Q: How did you go about planning the engineering program?
A: Most of the heavy lifting had been done before I got here. But I was able to catch up with the history of it. Ashesi really started developing this program by engaging multiple stakeholders, and these were mostly companies in Accra who had a stake in engineering education. They held sessions with these stakeholders to really try to understand what their needs are, where the deficiencies are, and what they would like to see in future engineers….they also engaged institutions in the US and Canada: Miami University, Dartmouth, Swarthmore College, University of Waterloo, Arizona State University…And so a series of workshops went back and forth and they finally agreed on the three core areas that were in need, which is Mechanical Engineering, Computer Engineering and Electrical Engineering. And then also, trying to seed the core engineering courses with a liberal arts piece, which is a critical component at Ashesi.
So we made sure that we got both academic perspectives from folks who are have been in engineering much longer and some really well-recognized institutions of higher learning in the US and Canada, and also engaging industrial Ghana to make sure that students have a home when they graduate, and also to make sure that we are meeting their needs.
Q: What were the needs of industry in Ghana? What did those stakeholders tell you they wanted out of the new engineering graduate from Ashesi?
A: They said they wanted mechanical engineers, they wanted electrical engineers. They wanted doers. Students that would come in, hands-on. They wanted problem solvers, critical thinkers. They wanted people that could communicate properly. These three core areas that we have defined were their needs. And if they needed to train them, they would do that. We had companies like GE, that would say, “If you send us students in any of these three categories, we can help train them to do gas exploration, petroleum engineering.” There was no need to spread into all engineering areas, for the sake if you give us the three fundamentals, we will be able to shape what we need around these locus.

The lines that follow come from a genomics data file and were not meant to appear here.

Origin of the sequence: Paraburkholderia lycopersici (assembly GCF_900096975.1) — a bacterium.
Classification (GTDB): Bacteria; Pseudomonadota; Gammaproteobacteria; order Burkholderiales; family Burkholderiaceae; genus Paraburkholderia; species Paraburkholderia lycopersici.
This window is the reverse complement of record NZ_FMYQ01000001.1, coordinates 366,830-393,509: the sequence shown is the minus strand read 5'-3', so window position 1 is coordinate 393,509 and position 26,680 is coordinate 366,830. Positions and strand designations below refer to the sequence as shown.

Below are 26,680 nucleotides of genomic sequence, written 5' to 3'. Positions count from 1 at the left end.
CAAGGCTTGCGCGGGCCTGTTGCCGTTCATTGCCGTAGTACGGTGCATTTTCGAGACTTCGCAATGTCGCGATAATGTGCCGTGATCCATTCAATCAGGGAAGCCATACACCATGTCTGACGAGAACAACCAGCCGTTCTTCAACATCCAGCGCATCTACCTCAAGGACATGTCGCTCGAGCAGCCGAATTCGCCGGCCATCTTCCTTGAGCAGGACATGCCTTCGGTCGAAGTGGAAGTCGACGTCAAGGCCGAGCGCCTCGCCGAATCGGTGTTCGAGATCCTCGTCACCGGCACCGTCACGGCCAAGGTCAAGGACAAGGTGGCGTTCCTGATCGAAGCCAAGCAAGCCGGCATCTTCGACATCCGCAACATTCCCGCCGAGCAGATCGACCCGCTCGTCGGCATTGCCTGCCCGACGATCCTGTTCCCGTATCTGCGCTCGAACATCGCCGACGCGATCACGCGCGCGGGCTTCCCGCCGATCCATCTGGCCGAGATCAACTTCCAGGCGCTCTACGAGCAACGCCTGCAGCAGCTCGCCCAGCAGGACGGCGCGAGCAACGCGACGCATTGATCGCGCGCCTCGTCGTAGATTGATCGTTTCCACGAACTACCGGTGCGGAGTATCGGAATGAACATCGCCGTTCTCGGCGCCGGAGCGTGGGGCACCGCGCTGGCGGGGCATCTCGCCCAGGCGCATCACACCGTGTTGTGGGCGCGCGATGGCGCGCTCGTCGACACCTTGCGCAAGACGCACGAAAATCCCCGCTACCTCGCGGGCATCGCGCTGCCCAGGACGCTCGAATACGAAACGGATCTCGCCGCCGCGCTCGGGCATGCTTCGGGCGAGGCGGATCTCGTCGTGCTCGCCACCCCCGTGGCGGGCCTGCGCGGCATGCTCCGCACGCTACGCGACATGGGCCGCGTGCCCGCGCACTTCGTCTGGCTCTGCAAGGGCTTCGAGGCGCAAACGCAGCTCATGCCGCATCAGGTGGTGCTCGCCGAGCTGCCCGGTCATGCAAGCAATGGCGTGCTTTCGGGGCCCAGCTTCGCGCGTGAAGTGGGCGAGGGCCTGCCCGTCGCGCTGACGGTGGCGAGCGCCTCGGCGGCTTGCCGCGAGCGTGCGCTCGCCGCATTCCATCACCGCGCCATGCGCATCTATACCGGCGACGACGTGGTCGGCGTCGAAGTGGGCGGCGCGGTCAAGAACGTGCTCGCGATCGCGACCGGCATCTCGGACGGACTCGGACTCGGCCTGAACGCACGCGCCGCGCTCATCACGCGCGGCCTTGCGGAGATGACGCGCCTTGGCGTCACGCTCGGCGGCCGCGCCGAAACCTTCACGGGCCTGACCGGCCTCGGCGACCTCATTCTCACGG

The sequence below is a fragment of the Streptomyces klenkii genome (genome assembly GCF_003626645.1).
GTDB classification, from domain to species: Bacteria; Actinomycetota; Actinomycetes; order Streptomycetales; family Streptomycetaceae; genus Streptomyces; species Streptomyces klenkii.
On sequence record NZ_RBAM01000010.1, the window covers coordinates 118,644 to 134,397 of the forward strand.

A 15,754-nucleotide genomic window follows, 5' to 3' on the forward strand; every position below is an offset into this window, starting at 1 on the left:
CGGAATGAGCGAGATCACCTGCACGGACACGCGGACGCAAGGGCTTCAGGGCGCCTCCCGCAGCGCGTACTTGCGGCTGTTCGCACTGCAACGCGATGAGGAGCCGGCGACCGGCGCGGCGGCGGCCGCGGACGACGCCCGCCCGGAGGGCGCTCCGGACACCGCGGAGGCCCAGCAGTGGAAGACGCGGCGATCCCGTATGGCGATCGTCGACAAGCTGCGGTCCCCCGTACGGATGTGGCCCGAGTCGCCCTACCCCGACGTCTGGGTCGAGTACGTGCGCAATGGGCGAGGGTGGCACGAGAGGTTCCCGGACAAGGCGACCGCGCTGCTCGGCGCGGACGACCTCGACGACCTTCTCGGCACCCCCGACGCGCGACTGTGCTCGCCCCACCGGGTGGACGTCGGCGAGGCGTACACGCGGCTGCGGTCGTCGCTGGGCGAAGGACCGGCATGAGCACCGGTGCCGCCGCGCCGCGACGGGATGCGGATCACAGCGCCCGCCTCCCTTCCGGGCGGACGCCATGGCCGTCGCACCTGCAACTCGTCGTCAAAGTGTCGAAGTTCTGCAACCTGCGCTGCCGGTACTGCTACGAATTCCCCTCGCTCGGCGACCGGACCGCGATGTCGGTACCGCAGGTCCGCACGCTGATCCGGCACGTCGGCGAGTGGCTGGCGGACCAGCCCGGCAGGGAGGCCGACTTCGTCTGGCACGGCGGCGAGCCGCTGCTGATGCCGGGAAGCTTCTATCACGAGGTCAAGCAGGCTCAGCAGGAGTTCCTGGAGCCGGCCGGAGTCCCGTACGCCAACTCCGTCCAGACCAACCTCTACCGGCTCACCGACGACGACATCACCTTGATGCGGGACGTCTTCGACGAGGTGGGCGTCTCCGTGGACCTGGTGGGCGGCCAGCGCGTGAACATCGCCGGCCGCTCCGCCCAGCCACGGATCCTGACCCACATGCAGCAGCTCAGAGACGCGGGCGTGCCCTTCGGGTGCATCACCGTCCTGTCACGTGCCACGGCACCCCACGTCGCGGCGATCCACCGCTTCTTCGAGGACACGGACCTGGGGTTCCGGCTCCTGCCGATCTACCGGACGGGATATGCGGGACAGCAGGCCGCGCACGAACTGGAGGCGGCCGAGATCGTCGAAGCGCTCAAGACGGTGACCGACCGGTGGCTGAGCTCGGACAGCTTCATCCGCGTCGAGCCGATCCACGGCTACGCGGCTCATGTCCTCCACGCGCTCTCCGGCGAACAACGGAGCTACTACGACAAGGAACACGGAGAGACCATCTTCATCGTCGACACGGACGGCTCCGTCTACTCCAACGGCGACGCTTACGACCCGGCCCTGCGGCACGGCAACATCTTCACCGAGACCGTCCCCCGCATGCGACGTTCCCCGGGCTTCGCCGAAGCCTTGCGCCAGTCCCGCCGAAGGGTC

Q: Are there distinguishing elements of Ashesi’s engineering program that, when people from around the world come and see what you’re doing, say “wow, I wish we did that differently?”
A: All student matriculated into Ashesi University take four modules of leadership courses. Giving Voice to Values, What is a Good Leader?, What is a Good Society, Servant Leadership. All students take a programming course. All our students take two courses in fundamentals of design and entrepreneurship in addition to the core liberal arts courses. And the ultimate objective is, even for the engineering students, is that they have to go into society, deal with society and in fact, as part of our last module in leadership, which is Servant Leadership, our students actually go into communities and help communities identify key problems that they have and then they help them find solutions to them. We’ve had students go to villages to help shape curriculum and teach after school programs…We’ve had students go out and taught pineapple farmers to harvest rainwater and improve their crop yield. These are the fundamental tools that we give our students that are different from everybody else.
Q: What made Ashesi choose Servant Leadership as the way for kids in Ghana?
A: If you look at the way our educational system has often operated…we graduate folks who seek jobs. We are looking at a fundamental module where we are transitioning from job seekers to job creators. Our students have a responsibility to society as they graduate. We live in an environment where customer service is a challenge. When you go to shops to buy things, the sellers think they are doing you, as the customer, a favor. There is a fundamental paradigm shift in how this customer client relationship operates in this part of the world where everyone thinks that if you are buying something from them, that they are doing you a great favor. So that mindset is what we are trying to change. Our job as the educated people in society is to serve. We’re supposed to go into society and make an impact.